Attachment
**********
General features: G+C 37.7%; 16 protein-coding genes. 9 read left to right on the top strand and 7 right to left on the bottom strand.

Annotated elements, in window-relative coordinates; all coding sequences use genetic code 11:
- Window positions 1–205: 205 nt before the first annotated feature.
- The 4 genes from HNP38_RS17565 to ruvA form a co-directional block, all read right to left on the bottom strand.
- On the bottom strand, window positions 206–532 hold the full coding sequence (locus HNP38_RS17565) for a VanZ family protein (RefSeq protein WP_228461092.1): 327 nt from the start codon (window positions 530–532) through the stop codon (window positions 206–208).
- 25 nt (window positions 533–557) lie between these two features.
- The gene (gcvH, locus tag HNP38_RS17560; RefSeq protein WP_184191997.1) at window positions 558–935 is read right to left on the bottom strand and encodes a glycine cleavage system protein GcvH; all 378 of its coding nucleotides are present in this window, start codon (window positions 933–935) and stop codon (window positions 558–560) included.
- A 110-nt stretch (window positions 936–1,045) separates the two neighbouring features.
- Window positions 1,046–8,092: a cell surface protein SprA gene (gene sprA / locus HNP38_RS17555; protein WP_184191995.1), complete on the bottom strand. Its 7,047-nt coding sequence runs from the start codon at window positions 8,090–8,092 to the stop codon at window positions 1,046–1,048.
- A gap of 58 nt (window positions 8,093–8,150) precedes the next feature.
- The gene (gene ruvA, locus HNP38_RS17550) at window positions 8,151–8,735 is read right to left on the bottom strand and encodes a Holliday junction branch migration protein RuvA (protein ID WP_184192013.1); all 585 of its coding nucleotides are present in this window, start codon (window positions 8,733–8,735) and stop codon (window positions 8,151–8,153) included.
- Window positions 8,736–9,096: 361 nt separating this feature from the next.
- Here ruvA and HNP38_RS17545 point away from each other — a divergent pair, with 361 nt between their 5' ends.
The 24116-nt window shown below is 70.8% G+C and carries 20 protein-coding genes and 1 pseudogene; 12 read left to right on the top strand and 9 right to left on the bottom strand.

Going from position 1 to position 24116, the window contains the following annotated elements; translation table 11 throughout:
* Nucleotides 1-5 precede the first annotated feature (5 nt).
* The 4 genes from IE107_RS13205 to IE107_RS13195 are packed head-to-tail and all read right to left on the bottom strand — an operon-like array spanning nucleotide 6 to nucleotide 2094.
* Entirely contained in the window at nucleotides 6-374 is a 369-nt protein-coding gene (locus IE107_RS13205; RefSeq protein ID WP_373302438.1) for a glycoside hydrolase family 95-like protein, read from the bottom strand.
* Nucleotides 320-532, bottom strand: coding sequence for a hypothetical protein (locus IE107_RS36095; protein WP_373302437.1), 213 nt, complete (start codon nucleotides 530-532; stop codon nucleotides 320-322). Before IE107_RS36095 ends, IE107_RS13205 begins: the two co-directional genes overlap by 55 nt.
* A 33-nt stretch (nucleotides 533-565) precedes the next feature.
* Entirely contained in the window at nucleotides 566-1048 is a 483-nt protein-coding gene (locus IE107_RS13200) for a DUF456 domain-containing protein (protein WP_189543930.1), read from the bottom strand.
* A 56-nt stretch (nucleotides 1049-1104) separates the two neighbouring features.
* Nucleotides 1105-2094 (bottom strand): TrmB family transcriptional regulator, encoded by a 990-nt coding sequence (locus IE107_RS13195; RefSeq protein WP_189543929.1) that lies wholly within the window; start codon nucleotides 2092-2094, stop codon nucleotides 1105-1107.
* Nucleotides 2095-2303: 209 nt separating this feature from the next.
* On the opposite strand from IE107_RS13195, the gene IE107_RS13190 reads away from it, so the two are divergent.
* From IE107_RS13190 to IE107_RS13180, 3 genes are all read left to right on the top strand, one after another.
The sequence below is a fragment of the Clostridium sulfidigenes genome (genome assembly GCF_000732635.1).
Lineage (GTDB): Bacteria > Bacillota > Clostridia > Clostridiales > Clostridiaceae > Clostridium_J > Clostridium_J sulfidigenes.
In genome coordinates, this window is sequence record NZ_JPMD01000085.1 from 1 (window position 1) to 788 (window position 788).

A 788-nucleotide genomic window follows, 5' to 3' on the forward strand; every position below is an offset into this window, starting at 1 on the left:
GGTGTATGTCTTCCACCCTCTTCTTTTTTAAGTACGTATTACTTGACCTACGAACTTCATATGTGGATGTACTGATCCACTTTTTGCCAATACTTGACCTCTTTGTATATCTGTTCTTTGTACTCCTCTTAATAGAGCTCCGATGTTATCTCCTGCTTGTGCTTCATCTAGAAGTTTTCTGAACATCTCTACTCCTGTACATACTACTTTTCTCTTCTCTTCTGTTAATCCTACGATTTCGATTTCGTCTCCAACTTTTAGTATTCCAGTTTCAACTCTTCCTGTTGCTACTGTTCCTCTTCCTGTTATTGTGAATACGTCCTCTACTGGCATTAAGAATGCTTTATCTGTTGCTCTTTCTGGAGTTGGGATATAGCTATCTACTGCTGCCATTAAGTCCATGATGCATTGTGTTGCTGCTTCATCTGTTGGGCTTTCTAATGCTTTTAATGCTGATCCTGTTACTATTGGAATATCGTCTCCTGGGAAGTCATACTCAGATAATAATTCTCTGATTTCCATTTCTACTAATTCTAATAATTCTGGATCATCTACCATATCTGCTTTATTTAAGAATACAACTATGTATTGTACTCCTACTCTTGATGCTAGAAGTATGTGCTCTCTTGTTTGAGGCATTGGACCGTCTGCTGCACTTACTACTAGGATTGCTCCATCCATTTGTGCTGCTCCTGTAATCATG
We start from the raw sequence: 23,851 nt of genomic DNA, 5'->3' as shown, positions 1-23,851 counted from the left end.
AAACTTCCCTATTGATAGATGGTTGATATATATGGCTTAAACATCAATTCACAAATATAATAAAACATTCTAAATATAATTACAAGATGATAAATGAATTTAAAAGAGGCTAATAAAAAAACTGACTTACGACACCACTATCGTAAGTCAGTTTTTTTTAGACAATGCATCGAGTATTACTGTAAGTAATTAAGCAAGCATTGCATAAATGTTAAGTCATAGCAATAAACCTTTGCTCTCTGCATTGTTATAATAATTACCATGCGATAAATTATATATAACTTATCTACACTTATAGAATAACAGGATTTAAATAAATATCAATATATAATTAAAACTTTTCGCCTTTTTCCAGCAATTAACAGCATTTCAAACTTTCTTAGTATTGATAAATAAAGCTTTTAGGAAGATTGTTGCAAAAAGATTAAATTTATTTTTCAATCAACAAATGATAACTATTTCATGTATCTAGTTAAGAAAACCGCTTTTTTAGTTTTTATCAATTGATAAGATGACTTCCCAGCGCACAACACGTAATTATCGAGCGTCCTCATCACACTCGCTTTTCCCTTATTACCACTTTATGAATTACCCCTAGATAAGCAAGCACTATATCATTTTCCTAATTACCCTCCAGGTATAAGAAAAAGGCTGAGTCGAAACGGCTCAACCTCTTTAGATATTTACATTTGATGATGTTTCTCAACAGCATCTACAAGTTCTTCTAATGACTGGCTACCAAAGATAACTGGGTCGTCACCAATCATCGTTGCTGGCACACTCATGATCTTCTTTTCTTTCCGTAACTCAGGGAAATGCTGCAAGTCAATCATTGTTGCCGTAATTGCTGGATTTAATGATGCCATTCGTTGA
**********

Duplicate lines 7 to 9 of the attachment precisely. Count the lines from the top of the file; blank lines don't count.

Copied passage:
- The gene (gcvH, locus tag HNP38_RS17560; RefSeq protein WP_184191997.1) at window positions 558–935 is read right to left on the bottom strand and encodes a glycine cleavage system protein GcvH; all 378 of its coding nucleotides are present in this window, start codon (window positions 933–935) and stop codon (window positions 558–560) included.
- A 110-nt stretch (window positions 936–1,045) separates the two neighbouring features.
- Window positions 1,046–8,092: a cell surface protein SprA gene (gene sprA / locus HNP38_RS17555; protein WP_184191995.1), complete on the bottom strand. Its 7,047-nt coding sequence runs from the start codon at window positions 8,090–8,092 to the stop codon at window positions 1,046–1,048.